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of positive and negative space. They skillfully switch forms into places where the
viewer would logically expect space, or what appears to be the outer surface of
an object reverses into an inner space.
Escher also created designs using positive and negative space to transform one
object to another. A flock of birds on the left side of the picture becomes a school
of fish on the right side. Each time a change takes place, the negative space
becomes dominant and transforms into the new object. Dutch, 1898–1972
Portrait of M. C. Escher. © 1998
Cordon Art, Baarn, Holland.
All rights reserved. FIGURE 5.10 At first this
print looks normal. Water is
falling to turn a water wheel.
However, follow the water from
the base of the fall. It runs uphill!
Escher has created a visual
puzzle using the mathematics
M. C. Escher. Waterfall. 1961.
Lithograph. © 1998 Cordon Art,
Baarn, Holland. All rights reserved. LESSON 2 Space 105 Space in ThreeDimensional Art
Over, under, through, behind, and
around are words that describe threedimensional space. Architecture, sculpture, weaving, ceramics, and jewelry are
three-dimensional art forms. They all
take up real space. You can walk
around, look through, look behind,
peer over, and reach into threedimensional art. FPO FIGURE 5.11 The interior of this cathedral was designed so that the
stained glass and the vertical columns would pull your eyes upward toward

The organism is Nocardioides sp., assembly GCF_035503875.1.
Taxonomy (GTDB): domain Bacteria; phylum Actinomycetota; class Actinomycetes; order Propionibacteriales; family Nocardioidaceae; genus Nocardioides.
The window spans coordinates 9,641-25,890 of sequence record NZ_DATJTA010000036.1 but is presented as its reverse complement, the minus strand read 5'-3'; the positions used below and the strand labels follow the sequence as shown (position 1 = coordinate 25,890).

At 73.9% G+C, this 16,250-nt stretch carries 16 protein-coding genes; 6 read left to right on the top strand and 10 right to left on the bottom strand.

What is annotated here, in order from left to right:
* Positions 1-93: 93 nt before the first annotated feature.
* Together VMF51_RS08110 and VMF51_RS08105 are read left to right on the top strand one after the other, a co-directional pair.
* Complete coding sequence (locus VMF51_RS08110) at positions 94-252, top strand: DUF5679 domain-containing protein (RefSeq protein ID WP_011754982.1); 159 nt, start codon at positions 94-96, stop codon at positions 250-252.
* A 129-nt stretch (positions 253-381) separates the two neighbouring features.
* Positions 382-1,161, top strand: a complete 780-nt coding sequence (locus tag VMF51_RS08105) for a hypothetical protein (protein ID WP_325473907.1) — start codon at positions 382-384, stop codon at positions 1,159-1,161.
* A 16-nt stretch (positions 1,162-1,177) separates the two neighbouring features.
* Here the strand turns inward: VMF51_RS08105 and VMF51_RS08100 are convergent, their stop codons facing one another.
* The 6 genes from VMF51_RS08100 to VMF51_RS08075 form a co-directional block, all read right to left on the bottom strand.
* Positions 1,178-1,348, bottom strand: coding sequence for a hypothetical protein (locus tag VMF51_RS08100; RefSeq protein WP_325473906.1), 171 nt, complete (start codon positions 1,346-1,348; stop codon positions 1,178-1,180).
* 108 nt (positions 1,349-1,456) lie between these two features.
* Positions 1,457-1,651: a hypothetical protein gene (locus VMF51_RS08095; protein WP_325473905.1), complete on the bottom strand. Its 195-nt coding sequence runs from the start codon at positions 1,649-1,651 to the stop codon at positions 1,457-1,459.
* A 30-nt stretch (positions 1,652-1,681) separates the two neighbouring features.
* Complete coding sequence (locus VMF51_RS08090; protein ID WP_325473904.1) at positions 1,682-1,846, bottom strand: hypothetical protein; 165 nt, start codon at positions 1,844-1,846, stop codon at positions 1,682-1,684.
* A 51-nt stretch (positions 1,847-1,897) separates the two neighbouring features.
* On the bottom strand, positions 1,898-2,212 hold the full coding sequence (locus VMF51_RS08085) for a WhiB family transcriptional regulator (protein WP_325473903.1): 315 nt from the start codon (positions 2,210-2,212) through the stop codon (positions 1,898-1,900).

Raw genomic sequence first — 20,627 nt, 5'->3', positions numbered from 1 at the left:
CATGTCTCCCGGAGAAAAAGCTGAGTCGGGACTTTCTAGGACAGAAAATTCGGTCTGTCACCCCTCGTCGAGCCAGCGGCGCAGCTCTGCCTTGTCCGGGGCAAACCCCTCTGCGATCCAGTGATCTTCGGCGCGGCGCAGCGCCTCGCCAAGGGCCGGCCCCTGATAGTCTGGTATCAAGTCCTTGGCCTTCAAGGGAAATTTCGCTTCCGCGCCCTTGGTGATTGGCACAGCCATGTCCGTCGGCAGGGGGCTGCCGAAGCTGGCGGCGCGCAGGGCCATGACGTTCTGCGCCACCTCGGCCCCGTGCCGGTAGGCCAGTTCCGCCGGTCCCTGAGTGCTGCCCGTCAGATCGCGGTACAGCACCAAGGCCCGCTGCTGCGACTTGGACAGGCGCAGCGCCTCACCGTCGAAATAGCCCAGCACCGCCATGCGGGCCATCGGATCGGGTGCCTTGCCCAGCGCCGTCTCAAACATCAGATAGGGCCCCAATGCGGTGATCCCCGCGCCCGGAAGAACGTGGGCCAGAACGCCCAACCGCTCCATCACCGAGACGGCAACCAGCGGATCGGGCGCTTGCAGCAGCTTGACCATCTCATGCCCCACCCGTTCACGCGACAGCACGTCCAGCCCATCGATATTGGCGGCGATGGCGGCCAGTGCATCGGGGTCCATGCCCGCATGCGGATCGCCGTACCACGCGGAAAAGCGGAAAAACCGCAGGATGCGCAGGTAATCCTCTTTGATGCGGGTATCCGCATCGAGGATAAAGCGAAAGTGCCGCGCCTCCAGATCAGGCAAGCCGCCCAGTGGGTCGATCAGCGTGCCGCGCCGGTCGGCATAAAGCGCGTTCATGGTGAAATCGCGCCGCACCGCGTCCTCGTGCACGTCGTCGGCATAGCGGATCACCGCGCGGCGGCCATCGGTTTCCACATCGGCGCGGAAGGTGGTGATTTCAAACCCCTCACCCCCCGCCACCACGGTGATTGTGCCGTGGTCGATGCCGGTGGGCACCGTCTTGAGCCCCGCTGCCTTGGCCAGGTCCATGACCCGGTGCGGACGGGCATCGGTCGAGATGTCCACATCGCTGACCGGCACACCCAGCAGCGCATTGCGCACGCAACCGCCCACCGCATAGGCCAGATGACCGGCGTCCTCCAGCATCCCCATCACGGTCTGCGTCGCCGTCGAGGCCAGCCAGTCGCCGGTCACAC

Reims Cathedral (interior). Reims, France. Begun c. 1225. 106 CHAPTER 5 Shape, Form, and Space Architects shape space. They design
structures that enclose a variety of
spaces for people. They create large
spaces for group activities, such as the
one you see in Figure 5.11. They also
create small spaces for privacy. Landscape architects and city planners are
also involved in planning spaces for
people to use.
Negative areas in three-dimensional
art are very real. Most three-dimensional
works are meant to be freestanding, which
means they are surrounded by negative
space (Figure 5.12). The viewer must
move through this negative space to see
all of the different views of a threedimensional work.
Relief sculpture is not intended to be
freestanding. It projects out from a flat
surface into negative space. You can find
relief sculpture on ceramic pots and
plaster ceilings. When the positive areas
project slightly from the flat surface, the
work is called bas relief, or low relief
(Figure 5.13). When the positive areas
project farther out, the work is called
Most jewelry is planned as relief
sculpture to decorate human surfaces.
The inside of a ring or the back of a
pendant is smooth. It is not meant to
be seen; it simply rests on the person’s
Today many artists are experimenting
and changing traditional art forms.
Printmakers are creating relief prints.
Some printmakers are molding relief
designs in handmade paper. Painters are
adding a third dimension to the painted
surface. Some painters are cutting or
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This document was uploaded on 09/23/2013.
- Fall '13